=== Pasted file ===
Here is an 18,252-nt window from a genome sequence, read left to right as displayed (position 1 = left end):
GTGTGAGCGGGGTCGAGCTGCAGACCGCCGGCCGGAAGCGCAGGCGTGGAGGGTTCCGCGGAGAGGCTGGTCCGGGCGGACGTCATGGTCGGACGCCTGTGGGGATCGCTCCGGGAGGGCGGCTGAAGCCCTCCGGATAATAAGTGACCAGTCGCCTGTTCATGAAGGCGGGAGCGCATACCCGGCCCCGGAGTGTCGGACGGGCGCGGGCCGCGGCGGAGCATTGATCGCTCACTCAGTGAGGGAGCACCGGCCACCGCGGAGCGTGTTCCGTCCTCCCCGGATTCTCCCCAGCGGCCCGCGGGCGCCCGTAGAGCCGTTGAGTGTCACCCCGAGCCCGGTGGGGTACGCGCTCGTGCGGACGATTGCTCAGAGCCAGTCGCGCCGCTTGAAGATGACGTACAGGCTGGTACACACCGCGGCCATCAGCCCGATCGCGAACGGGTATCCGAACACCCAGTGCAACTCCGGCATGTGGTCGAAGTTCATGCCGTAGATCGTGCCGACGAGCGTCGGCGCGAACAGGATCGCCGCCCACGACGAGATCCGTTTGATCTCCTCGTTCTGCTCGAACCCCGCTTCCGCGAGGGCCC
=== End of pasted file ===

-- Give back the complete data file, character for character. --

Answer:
Here is an 18,252-nt window from a genome sequence, read left to right as displayed (position 1 = left end):
GTGTGAGCGGGGTCGAGCTGCAGACCGCCGGCCGGAAGCGCAGGCGTGGAGGGTTCCGCGGAGAGGCTGGTCCGGGCGGACGTCATGGTCGGACGCCTGTGGGGATCGCTCCGGGAGGGCGGCTGAAGCCCTCCGGATAATAAGTGACCAGTCGCCTGTTCATGAAGGCGGGAGCGCATACCCGGCCCCGGAGTGTCGGACGGGCGCGGGCCGCGGCGGAGCATTGATCGCTCACTCAGTGAGGGAGCACCGGCCACCGCGGAGCGTGTTCCGTCCTCCCCGGATTCTCCCCAGCGGCCCGCGGGCGCCCGTAGAGCCGTTGAGTGTCACCCCGAGCCCGGTGGGGTACGCGCTCGTGCGGACGATTGCTCAGAGCCAGTCGCGCCGCTTGAAGATGACGTACAGGCTGGTACACACCGCGGCCATCAGCCCGATCGCGAACGGGTATCCGAACACCCAGTGCAACTCCGGCATGTGGTCGAAGTTCATGCCGTAGATCGTGCCGACGAGCGTCGGCGCGAACAGGATCGCCGCCCACGACGAGATCCGTTTGATCTCCTCGTTCTGCTCGAACCCCGCTTCCGCGAGGGCCC